For centuries, the dominant principle of motivation has been the hedonic principle that people are motivated to maximize pleasure and minimize pain. This principle continues to be central not only in psychology but in other disciplines as well, such as economics. Within psychology, the idea that people want to approach pleasure and avoid pain has been basic to theories of emotion, conditioning, achievement, and decision-making. When Freud discussed motivation “beyond the pleasure principle,” it was to emphasize that avoiding pain is almost as important as approaching pleasure.
Two decades ago, I proposed that scientists need to go beyond pleasure and pain to understand how motivation works. Why? Because there are two separate and distinct systems for approaching pleasure and avoiding pain, and the difference between them is critical for understanding what people feel, how they make judgments and decisions, and what they strive for. The scientific discoveries that were made by distinguishing between promotion motivation and prevention motivation have been my most important scientific contribution.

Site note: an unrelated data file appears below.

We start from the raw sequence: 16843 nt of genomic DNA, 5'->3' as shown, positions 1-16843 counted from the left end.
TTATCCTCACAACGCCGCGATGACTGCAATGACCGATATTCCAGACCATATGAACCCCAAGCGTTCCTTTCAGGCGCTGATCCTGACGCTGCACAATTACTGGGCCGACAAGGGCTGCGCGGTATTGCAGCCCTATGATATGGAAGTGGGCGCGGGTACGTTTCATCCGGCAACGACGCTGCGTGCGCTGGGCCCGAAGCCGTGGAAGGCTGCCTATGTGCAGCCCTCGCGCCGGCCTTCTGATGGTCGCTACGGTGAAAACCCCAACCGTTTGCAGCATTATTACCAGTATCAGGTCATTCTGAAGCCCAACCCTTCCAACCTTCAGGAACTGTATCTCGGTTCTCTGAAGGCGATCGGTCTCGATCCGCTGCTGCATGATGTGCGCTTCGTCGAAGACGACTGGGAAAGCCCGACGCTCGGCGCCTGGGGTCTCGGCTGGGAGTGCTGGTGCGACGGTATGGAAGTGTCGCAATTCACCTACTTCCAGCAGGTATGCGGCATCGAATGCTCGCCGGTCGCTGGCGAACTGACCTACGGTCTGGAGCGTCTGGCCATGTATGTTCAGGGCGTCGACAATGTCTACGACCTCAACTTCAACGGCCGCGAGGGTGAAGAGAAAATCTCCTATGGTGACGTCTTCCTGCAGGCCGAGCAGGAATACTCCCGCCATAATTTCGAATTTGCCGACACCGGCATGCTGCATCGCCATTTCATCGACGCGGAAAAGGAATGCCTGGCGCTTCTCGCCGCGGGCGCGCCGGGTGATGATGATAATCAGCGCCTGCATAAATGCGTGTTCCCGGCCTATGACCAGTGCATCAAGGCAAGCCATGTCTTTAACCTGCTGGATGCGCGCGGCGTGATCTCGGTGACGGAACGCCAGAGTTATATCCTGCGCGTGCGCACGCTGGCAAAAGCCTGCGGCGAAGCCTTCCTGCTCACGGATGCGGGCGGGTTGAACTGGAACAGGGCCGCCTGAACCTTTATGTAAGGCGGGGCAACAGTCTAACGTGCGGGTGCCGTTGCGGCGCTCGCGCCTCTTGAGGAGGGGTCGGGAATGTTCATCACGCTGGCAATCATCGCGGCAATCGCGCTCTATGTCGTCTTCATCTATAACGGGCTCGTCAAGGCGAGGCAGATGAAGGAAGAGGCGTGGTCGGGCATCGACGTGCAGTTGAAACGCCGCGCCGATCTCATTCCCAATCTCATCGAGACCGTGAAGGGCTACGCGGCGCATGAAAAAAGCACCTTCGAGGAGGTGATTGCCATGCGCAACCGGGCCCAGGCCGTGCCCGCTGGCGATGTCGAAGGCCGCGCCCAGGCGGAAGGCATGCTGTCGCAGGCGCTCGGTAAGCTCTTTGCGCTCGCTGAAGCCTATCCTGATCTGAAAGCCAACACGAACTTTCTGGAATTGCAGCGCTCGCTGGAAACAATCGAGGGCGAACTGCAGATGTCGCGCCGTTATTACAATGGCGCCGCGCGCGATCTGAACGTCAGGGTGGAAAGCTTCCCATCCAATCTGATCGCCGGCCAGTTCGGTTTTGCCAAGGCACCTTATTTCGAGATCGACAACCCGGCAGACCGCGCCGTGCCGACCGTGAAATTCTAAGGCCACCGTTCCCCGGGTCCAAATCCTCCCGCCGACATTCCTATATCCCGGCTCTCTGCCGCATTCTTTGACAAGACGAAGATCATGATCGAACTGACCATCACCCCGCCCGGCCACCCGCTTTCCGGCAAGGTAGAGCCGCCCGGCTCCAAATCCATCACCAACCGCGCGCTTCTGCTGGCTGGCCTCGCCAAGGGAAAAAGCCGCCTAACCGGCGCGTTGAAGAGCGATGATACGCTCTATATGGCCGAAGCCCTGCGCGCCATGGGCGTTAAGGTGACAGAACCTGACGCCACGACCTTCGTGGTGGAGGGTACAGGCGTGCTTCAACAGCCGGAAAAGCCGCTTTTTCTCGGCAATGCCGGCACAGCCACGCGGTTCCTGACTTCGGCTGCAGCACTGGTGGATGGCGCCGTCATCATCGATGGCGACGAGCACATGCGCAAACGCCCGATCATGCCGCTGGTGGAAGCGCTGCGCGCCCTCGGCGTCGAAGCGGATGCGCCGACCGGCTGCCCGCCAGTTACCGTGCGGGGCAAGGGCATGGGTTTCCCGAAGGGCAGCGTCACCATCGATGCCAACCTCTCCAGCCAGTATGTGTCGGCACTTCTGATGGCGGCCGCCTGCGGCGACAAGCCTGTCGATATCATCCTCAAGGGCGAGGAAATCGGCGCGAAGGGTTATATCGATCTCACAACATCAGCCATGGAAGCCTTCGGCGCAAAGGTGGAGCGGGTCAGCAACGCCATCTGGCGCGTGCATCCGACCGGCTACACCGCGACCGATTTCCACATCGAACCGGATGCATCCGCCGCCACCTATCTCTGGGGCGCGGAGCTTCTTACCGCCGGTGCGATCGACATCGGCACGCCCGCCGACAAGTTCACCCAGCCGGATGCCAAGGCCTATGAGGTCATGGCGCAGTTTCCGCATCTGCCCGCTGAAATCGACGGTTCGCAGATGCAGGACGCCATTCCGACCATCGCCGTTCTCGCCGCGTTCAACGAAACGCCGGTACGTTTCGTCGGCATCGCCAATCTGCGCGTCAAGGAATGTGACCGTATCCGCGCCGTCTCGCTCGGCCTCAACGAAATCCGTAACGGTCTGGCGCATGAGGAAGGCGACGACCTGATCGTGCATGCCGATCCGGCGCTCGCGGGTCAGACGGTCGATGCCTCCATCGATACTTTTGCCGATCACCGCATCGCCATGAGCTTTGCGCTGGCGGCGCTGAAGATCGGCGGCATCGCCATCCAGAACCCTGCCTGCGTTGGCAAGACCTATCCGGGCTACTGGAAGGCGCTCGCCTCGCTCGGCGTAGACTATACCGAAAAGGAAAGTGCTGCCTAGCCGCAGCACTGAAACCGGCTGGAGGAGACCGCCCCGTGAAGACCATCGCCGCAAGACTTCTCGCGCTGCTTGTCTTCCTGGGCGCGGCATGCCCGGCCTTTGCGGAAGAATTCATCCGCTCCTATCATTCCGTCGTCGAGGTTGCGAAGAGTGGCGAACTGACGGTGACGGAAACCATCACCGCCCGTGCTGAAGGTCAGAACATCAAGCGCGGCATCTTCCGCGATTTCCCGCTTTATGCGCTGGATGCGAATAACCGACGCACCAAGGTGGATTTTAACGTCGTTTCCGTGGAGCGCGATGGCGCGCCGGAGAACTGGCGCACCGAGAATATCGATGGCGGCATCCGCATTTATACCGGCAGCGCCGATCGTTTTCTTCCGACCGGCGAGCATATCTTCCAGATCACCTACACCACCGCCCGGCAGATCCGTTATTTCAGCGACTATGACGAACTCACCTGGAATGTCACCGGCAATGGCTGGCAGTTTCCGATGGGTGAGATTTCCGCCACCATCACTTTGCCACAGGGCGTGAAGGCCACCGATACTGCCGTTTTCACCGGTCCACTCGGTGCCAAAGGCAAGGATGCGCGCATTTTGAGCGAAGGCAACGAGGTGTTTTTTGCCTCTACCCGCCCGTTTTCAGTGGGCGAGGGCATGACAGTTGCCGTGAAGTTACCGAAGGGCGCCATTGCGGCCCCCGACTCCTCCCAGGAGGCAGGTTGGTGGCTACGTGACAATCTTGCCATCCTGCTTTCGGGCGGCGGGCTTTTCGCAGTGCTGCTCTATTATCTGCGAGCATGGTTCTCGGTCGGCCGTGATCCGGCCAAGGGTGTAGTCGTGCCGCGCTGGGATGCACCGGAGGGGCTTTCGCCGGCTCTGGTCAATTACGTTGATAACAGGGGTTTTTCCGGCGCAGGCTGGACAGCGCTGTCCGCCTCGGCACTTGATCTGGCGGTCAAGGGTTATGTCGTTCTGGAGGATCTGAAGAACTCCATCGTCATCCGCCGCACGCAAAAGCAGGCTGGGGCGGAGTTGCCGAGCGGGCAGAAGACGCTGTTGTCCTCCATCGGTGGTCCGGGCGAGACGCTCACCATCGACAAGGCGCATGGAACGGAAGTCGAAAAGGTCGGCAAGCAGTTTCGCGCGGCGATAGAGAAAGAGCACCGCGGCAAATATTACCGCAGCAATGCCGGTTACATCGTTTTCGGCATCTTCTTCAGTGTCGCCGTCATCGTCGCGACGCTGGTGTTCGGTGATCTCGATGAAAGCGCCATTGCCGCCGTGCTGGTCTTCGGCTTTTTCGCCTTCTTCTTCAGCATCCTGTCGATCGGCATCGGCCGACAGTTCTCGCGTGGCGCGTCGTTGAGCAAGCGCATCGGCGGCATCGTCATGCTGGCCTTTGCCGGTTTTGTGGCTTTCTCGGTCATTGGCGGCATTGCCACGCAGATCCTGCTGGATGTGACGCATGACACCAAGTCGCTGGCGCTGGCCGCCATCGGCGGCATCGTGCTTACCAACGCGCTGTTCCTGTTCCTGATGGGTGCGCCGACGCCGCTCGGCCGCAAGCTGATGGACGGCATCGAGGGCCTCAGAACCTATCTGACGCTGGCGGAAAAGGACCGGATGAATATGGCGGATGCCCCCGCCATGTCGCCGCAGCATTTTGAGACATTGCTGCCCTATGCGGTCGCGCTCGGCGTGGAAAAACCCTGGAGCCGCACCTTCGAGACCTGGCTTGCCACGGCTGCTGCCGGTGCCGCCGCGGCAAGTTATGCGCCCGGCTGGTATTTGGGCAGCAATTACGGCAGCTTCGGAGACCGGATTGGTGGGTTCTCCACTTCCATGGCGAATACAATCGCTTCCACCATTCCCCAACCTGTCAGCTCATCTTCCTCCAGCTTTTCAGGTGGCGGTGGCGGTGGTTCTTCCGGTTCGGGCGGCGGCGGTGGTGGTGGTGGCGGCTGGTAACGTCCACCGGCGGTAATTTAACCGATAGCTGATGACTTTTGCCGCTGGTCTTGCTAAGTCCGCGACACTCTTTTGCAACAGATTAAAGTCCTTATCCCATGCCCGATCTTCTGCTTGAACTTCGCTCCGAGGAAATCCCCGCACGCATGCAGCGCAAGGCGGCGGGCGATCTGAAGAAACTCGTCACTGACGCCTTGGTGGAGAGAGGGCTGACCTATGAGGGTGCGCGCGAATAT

How do promotion and prevention motivation differ? At the highest level of analysis, promotion and prevention have different survival concerns. When individuals have a promotion focus, they are concerned with growth and mastery. When they have a prevention focus, they are concerned with safety and security. Individuals with a promotion versus prevention focus also differ in how they represent their goal pursuits, with promotion-focused individuals representing their goals as hopes and aspirations (ideals) and prevention-focused individuals representing their goals as duties and obligations (oughts).
This latter difference produces emotional differences as well because ideal versus ought goals are also used in self-evaluations of success or failure in goal pursuits (“How am I doing?”). Success versus failure produces happy-versus-sad emotions in the promotion system and calm-versus-anxious emotions in the prevention system. This means that what pleasure and pain actually feel like is different for promotion versus prevention. This is one way that the promotion–prevention distinction goes beyond the hedonic principle per se.
Finally, and importantly, there is a basic difference between promotion and prevention in what conditions produce pleasure and pain. A person's current state-of-affairs is the status quo for that person. It can be thought of as “0.” Importantly, this “0” is not neutral.